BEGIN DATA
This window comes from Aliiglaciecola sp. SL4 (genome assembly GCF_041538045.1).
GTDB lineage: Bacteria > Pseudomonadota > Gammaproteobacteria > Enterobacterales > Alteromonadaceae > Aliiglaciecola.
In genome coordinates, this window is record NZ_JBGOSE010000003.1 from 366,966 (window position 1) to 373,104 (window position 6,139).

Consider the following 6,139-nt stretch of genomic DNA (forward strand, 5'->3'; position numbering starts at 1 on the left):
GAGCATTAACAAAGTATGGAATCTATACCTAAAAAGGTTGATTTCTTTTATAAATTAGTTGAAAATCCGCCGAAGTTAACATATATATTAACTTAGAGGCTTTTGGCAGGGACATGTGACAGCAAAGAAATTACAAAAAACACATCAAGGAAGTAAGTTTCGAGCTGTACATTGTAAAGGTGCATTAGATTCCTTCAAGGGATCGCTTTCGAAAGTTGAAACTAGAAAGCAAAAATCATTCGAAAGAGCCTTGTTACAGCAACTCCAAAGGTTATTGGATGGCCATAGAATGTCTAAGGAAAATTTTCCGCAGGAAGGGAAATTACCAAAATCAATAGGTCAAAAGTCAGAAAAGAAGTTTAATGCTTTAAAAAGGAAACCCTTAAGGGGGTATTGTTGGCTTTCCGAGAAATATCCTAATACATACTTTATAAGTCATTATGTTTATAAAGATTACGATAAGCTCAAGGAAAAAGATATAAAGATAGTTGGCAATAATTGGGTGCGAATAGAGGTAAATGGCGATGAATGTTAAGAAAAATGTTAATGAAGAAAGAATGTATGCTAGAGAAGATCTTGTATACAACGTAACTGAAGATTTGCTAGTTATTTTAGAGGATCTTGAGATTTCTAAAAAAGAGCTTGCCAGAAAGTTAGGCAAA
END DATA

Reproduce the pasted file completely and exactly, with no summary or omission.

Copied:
This window comes from Aliiglaciecola sp. SL4 (genome assembly GCF_041538045.1).
GTDB lineage: Bacteria > Pseudomonadota > Gammaproteobacteria > Enterobacterales > Alteromonadaceae > Aliiglaciecola.
In genome coordinates, this window is record NZ_JBGOSE010000003.1 from 366,966 (window position 1) to 373,104 (window position 6,139).

Consider the following 6,139-nt stretch of genomic DNA (forward strand, 5'->3'; position numbering starts at 1 on the left):
GAGCATTAACAAAGTATGGAATCTATACCTAAAAAGGTTGATTTCTTTTATAAATTAGTTGAAAATCCGCCGAAGTTAACATATATATTAACTTAGAGGCTTTTGGCAGGGACATGTGACAGCAAAGAAATTACAAAAAACACATCAAGGAAGTAAGTTTCGAGCTGTACATTGTAAAGGTGCATTAGATTCCTTCAAGGGATCGCTTTCGAAAGTTGAAACTAGAAAGCAAAAATCATTCGAAAGAGCCTTGTTACAGCAACTCCAAAGGTTATTGGATGGCCATAGAATGTCTAAGGAAAATTTTCCGCAGGAAGGGAAATTACCAAAATCAATAGGTCAAAAGTCAGAAAAGAAGTTTAATGCTTTAAAAAGGAAACCCTTAAGGGGGTATTGTTGGCTTTCCGAGAAATATCCTAATACATACTTTATAAGTCATTATGTTTATAAAGATTACGATAAGCTCAAGGAAAAAGATATAAAGATAGTTGGCAATAATTGGGTGCGAATAGAGGTAAATGGCGATGAATGTTAAGAAAAATGTTAATGAAGAAAGAATGTATGCTAGAGAAGATCTTGTATACAACGTAACTGAAGATTTGCTAGTTATTTTAGAGGATCTTGAGATTTCTAAAAAAGAGCTTGCCAGAAAGTTAGGCAAA